What Motivates Community Members To Stay Engaged In Online Communities?

At some point, almost everyone looks at their community and wishes they could increase engagement. This usually leads to clever ideas that members might find interesting, but soon the novelty wears off and engagement returns to the same level.

The problem is a failure to properly diagnose why engagement decreased. Much like medicine and engineering, it’s far harder to diagnose the problem than to identify the solution. If you properly diagnose the problem, the solutions usually present themselves.

Diagnosing Your Community Engagement Problem

The diagnosis begins from a motivation perspective. You can use our membership motivation model below. This identifies why people don’t visit the community, why people initially participate in a community, and what leads to healthy long-term participation in a community. You should be able to use this to diagnose the problems you need to overcome:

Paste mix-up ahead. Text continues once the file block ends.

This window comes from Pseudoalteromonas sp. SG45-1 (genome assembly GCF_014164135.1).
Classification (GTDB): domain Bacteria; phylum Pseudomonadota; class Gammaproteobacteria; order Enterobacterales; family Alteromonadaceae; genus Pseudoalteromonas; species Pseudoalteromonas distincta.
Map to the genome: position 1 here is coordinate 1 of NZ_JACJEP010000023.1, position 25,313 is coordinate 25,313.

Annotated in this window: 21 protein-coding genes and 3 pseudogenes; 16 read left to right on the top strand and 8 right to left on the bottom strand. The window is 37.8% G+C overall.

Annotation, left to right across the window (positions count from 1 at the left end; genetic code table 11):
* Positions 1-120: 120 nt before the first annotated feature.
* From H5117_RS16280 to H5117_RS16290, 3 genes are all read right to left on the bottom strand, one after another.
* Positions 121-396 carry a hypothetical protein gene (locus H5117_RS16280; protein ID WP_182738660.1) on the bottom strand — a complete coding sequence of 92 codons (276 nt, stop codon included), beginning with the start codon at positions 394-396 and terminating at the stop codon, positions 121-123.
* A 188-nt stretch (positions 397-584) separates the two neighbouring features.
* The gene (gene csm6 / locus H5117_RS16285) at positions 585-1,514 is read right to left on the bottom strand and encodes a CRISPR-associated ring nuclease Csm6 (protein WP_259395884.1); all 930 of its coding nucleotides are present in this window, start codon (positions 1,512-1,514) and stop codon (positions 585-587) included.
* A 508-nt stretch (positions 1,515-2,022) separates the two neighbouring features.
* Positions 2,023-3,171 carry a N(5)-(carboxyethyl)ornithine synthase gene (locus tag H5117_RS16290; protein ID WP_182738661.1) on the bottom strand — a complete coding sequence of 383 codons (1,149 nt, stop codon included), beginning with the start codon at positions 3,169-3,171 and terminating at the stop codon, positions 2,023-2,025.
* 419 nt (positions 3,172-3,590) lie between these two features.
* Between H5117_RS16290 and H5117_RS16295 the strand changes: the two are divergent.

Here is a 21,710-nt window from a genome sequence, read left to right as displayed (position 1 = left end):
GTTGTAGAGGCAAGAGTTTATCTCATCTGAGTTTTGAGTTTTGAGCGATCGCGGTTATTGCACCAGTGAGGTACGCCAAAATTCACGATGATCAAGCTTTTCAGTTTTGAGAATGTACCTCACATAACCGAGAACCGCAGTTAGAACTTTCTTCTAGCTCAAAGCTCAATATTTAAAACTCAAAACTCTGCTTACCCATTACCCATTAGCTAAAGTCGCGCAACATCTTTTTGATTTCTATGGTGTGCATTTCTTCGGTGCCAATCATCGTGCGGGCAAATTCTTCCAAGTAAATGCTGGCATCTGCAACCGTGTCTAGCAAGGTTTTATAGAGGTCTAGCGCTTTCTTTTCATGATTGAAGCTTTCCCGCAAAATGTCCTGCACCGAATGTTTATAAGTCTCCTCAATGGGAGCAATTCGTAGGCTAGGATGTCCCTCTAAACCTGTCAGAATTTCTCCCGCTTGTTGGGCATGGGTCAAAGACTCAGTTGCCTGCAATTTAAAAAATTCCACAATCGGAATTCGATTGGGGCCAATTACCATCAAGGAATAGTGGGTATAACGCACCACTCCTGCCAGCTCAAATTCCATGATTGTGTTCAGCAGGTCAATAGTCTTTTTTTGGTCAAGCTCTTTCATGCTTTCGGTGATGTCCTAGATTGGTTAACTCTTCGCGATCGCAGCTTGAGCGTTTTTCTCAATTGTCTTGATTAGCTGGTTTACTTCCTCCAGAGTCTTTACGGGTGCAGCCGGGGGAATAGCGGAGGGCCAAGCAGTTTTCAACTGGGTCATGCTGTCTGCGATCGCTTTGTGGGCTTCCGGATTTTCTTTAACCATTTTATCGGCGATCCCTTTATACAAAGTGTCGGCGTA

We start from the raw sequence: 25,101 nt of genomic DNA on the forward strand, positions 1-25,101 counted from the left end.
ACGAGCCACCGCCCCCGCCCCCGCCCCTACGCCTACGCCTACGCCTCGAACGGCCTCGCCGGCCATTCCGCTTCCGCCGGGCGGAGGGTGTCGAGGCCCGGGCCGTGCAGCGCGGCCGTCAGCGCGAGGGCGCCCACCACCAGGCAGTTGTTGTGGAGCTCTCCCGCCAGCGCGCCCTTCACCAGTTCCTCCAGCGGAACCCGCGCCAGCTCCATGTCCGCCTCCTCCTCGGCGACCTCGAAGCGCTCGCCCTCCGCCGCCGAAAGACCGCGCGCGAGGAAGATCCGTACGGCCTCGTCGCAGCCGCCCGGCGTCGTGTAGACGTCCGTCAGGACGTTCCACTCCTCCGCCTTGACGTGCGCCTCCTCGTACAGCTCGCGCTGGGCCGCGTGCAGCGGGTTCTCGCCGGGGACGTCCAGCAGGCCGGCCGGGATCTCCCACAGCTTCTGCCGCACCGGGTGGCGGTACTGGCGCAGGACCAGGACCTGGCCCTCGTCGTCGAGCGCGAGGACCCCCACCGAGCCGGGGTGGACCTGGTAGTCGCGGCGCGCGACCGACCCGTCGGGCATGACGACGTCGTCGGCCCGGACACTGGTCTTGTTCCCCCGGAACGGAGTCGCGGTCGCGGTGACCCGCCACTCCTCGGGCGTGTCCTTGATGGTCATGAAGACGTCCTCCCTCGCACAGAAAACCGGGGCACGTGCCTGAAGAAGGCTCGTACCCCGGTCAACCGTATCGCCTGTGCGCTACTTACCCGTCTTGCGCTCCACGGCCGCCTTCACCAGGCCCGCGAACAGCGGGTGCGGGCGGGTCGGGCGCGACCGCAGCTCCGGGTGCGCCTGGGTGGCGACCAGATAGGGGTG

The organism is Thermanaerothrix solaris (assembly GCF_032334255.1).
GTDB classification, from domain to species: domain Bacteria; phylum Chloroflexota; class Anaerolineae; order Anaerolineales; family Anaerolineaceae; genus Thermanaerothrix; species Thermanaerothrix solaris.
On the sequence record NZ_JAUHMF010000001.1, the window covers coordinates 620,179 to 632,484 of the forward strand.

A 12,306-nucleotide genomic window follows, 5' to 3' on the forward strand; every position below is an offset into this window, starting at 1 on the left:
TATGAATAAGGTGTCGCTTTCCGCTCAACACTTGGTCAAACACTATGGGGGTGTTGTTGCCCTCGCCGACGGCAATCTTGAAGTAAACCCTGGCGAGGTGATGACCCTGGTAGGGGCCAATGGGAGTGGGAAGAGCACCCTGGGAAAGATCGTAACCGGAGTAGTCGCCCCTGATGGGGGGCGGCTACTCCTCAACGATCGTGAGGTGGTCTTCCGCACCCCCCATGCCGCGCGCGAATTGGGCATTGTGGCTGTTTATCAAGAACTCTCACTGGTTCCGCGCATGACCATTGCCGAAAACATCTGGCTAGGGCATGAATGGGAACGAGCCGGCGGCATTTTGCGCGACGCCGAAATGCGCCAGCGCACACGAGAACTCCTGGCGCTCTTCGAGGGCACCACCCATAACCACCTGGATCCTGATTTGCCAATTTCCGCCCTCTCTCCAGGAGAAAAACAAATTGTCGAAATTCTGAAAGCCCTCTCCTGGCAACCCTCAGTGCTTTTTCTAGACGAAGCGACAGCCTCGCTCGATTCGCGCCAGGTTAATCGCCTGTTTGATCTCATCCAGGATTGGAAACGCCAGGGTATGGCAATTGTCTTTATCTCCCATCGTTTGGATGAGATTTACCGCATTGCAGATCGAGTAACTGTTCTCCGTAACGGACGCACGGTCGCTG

If Your Audience Doesn’t Visit Your Community

The most common problem is people simply aren’t visiting the community. This usually breaks down into four buckets (by descending order of priority):

1) Lack of awareness. No-one can visit your community if they either aren’t aware or have forgotten it exists. You can diagnose this by asking or surveying a random sample of your total audience. Ask them to name any communities they have heard about and see what percentage mentions your community. If it’s less than 5%, you have a big awareness problem.

2) Low value perception. This is when the audience is aware the community exists, but they are not especially motivated to visit. This means your community concept isn’t right.

Ask your audience what challenges they are tackling today and check if this matches the discussions and activities taking place in the community today. You might also want to check Google Trends and other tools to see what terms and topics people are searching for today. Is your community aligned to match?